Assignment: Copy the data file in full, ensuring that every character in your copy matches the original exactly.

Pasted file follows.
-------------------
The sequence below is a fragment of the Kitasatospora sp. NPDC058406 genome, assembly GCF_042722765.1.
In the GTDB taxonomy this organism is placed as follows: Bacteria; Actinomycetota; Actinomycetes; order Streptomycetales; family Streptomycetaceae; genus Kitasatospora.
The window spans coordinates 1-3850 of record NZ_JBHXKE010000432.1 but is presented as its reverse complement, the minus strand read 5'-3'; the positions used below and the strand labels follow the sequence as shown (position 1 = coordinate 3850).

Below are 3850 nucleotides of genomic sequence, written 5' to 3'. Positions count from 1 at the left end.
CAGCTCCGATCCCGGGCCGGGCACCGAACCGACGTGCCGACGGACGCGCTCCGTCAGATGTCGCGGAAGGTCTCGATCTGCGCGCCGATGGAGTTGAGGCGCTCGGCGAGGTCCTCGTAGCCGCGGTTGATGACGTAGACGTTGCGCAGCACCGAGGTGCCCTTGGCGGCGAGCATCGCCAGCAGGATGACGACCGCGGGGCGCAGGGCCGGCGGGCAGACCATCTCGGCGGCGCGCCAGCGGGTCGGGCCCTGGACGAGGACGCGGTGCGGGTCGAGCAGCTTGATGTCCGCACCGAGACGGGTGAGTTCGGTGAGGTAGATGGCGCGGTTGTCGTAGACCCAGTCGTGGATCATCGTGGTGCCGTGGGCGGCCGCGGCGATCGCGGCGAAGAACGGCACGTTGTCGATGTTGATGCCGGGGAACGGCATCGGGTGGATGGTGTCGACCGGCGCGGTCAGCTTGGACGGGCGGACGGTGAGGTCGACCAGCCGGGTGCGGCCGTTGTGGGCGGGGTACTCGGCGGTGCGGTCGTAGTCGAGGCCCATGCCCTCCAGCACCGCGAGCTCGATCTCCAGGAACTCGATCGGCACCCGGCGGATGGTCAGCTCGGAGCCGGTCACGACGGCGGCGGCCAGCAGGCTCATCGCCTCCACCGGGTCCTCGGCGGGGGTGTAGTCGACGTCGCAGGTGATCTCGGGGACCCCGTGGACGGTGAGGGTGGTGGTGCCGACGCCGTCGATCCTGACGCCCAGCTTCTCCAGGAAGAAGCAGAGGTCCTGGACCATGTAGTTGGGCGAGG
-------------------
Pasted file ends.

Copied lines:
The sequence below is a fragment of the Kitasatospora sp. NPDC058406 genome, assembly GCF_042722765.1.
In the GTDB taxonomy this organism is placed as follows: Bacteria; Actinomycetota; Actinomycetes; order Streptomycetales; family Streptomycetaceae; genus Kitasatospora.
The window spans coordinates 1-3850 of record NZ_JBHXKE010000432.1 but is presented as its reverse complement, the minus strand read 5'-3'; the positions used below and the strand labels follow the sequence as shown (position 1 = coordinate 3850).

Below are 3850 nucleotides of genomic sequence, written 5' to 3'. Positions count from 1 at the left end.
CAGCTCCGATCCCGGGCCGGGCACCGAACCGACGTGCCGACGGACGCGCTCCGTCAGATGTCGCGGAAGGTCTCGATCTGCGCGCCGATGGAGTTGAGGCGCTCGGCGAGGTCCTCGTAGCCGCGGTTGATGACGTAGACGTTGCGCAGCACCGAGGTGCCCTTGGCGGCGAGCATCGCCAGCAGGATGACGACCGCGGGGCGCAGGGCCGGCGGGCAGACCATCTCGGCGGCGCGCCAGCGGGTCGGGCCCTGGACGAGGACGCGGTGCGGGTCGAGCAGCTTGATGTCCGCACCGAGACGGGTGAGTTCGGTGAGGTAGATGGCGCGGTTGTCGTAGACCCAGTCGTGGATCATCGTGGTGCCGTGGGCGGCCGCGGCGATCGCGGCGAAGAACGGCACGTTGTCGATGTTGATGCCGGGGAACGGCATCGGGTGGATGGTGTCGACCGGCGCGGTCAGCTTGGACGGGCGGACGGTGAGGTCGACCAGCCGGGTGCGGCCGTTGTGGGCGGGGTACTCGGCGGTGCGGTCGTAGTCGAGGCCCATGCCCTCCAGCACCGCGAGCTCGATCTCCAGGAACTCGATCGGCACCCGGCGGATGGTCAGCTCGGAGCCGGTCACGACGGCGGCGGCCAGCAGGCTCATCGCCTCCACCGGGTCCTCGGCGGGGGTGTAGTCGACGTCGCAGGTGATCTCGGGGACCCCGTGGACGGTGAGGGTGGTGGTGCCGACGCCGTCGATCCTGACGCCCAGCTTCTCCAGGAAGAAGCAGAGGTCCTGGACCATGTAGTTGGGCGAGG